vSAN stretched clusters are an easy, fast, and flexible way to deliver cluster level redundancy across sites using a capability built right into vSphere. Since it is enabled at the cluster level, a mix of stretched clusters and non-stretched clusters can easily co-exist and all be managed by the same vCenter server.

This flexibility can lead to operational decisions in the management of SPBM policies: The rules that govern the performance and protection requirements for your VMs. vSAN stretched clusters have a few policy rules that adopt a slightly different behavior when running in stretched cluster environments. Therefore, creating and using separate, purpose-built storage policies specifically for VMs in stretched clusters is recommended for single, and multi-cluster environments. Let’s go into more detail about this recommendation.

Two storage policy rules will be the focus of this post as we look at differences between non-stretched vSAN clusters and stretched vSAN clusters.

  • “Failure Tolerance Method” (FTM): Defines the actual data placement, or parity method used to tolerate a failure. The FTM can be set to “RAID-1 (Mirroring)” or “RAID-5/6 (Erasure Coding).”
  • “Failures to Tolerate” (FTT): Defines the number of failures an object can tolerate while still being accessible. Valid preset FTT values for RAID-1 object mirroring would be from 0 – 3, while RAID-5/6 supports an FTT of 1 – 2.

In any type of vSAN environment, the FTM description of “RAID-5/6 (Erasure Coding)” refers to two RAID levels. The actual RAID scheme used under this policy setting are dictated by the associated FTT level assigned in the policy. A policy setting of FTT=1 will mean that assigned VMs will use RAID-5, while an FTT=2 means that assigned VMs will use RAID-6. For the purposes of clarity, the SPBM policy names used in this post are to help explain their settings. In practice, they can be named whatever suites an environment best.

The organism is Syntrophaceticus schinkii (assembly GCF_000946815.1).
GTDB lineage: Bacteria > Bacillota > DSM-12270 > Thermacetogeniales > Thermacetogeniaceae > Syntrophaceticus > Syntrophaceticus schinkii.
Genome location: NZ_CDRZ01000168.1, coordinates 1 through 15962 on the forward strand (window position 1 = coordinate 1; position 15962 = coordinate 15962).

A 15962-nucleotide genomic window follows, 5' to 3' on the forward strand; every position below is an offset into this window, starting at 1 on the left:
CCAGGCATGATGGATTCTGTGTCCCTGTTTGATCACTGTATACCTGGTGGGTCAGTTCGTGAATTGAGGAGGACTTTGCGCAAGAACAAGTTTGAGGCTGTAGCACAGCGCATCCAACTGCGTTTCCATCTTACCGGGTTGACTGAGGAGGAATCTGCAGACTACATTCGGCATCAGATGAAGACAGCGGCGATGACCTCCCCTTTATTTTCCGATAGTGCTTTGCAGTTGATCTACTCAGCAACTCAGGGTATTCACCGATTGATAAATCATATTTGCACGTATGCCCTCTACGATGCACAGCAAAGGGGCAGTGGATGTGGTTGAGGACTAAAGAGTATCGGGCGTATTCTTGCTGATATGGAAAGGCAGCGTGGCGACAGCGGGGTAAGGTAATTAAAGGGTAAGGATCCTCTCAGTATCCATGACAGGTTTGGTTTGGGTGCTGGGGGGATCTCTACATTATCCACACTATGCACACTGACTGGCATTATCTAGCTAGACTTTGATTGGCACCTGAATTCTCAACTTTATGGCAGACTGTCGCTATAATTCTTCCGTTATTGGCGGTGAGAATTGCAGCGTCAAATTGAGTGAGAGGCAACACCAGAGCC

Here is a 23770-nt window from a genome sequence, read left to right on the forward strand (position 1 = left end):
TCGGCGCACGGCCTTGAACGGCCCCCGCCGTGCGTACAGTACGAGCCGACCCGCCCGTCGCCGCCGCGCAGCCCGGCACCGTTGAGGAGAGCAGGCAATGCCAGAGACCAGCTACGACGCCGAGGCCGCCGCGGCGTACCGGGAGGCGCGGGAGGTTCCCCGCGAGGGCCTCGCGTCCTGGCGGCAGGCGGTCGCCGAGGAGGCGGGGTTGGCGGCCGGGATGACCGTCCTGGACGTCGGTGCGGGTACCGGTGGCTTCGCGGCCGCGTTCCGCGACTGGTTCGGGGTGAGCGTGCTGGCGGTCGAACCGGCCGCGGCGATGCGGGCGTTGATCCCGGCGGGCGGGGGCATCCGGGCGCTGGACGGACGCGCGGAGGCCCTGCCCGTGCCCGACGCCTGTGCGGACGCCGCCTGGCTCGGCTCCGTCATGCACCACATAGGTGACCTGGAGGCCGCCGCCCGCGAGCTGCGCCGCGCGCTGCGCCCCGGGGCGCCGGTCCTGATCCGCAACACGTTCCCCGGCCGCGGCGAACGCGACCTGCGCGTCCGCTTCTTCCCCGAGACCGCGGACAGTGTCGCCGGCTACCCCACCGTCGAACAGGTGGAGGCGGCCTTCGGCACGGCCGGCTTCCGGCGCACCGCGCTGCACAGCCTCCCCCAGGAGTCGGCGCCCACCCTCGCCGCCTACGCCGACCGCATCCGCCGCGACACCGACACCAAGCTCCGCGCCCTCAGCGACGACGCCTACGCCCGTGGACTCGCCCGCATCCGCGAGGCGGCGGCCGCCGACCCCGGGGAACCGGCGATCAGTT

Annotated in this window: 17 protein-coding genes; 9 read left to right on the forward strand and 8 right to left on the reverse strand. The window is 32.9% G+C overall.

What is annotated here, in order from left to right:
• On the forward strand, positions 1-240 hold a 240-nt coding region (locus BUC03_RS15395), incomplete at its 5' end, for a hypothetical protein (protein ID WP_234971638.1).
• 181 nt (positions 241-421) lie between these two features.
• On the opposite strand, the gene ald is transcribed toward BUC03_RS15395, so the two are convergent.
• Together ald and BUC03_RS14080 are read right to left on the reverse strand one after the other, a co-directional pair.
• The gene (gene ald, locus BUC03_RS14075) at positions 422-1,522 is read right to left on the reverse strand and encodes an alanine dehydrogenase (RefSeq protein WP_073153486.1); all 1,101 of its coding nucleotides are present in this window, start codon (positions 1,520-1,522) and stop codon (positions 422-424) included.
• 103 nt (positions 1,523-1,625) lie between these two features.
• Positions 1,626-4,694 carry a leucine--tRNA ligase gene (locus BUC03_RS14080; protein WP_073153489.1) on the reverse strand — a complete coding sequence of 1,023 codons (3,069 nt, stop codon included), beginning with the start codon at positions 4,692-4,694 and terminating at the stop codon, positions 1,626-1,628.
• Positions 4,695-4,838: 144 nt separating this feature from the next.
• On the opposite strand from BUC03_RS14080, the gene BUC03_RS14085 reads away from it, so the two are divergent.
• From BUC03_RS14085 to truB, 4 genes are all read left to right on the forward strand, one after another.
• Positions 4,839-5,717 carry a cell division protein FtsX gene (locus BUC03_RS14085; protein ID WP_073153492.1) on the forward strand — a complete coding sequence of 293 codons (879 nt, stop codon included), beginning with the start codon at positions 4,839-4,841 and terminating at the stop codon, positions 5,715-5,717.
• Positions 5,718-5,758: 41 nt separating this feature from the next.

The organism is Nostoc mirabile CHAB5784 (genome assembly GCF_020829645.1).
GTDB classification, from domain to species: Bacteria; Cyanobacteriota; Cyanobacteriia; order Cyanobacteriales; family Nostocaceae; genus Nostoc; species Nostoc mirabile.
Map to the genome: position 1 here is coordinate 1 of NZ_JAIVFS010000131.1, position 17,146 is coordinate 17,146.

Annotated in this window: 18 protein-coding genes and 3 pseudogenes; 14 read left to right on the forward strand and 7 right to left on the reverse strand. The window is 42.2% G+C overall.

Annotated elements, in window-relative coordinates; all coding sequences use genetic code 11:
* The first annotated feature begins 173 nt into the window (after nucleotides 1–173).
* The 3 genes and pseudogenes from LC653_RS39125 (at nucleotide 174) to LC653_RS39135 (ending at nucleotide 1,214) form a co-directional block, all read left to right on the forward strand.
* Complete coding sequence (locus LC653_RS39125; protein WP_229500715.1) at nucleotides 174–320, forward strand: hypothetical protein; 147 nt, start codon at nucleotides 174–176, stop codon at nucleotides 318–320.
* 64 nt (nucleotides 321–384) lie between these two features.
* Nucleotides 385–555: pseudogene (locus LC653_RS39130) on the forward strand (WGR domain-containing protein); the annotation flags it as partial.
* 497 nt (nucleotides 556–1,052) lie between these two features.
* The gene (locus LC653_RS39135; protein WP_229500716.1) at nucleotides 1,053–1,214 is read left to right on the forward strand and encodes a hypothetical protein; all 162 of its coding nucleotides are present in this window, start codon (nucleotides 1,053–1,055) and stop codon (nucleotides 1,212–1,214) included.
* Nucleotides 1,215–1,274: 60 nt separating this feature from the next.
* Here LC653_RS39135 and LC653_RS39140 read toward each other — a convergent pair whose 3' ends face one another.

Adjusted definition for vSAN 6.6 and newer

vSAN 6.6 introduced the ability to assign an additional, secondary layer of protection when spanning a mirrored copy of data across the two sites of stretched cluster. The ability for secondary “local protection” was introduced, but needed to fit within the existing policy structure. In vSAN 6.6, there are two types of a level of failure to tolerate. There is now a “Primary Level of Failures to Tolerate” (PFTT), and a “Secondary Levels of Failure to Tolerate” (SFTT). The location they apply at in the topology depends on whether or not the stretched cluster feature is enabled on a specific vSAN cluster.

With a non-stretched cluster in vSAN 6.6, the Failures to Tolerate, or FTT is now called “Primary Level of Failures to Tolerate” or PFTT. This defines the number of failures to tolerate within a cluster at a single, local site. Just as described earlier, the PFTT in this case could have a setting 0 – 3 depending on the circumstances and FTM chosen. The options available for an FTM of a non-stretched cluster are RAID-1, and RAID-5/6. Figure 1 shows how the FTM and the PFTT are represented in a non-stretched cluster.

Figure 1. How assigned FTM and PFTT policy rules look in a non-stretched cluster  

With a stretched cluster, the PFTT definition is different. The PFTT defines the number of failures to tolerate across the two sites, with a valid setting of 0, or 1. A setting of 0 (and paired with an “affinity” rule) is a way of setting site affinity, and would mean that it would not be protected across sites. This is a useful setting for VMs that may already have availability mechanisms at the application layer, or do not need cross-site availability.

A “Secondary Level of Failures to Tolerate” or SFTT, defines the number of failures it can tolerate within each local site. Valid preset SFTT values of for RAID-1 object mirroring would be from 0-3, while RAID-5/6 supports an FTT of 1-2. The FTM chosen in the policy setting remains as the way to define the data placement method (mirroring, versus erasure coding) used to tolerate a failure. Figure 2 shows how the PFTT and SFTT are represented in a stretched cluster.

Figure 2. How assigned FTM, PFTT and SFTT policy rules look in a stretched cluster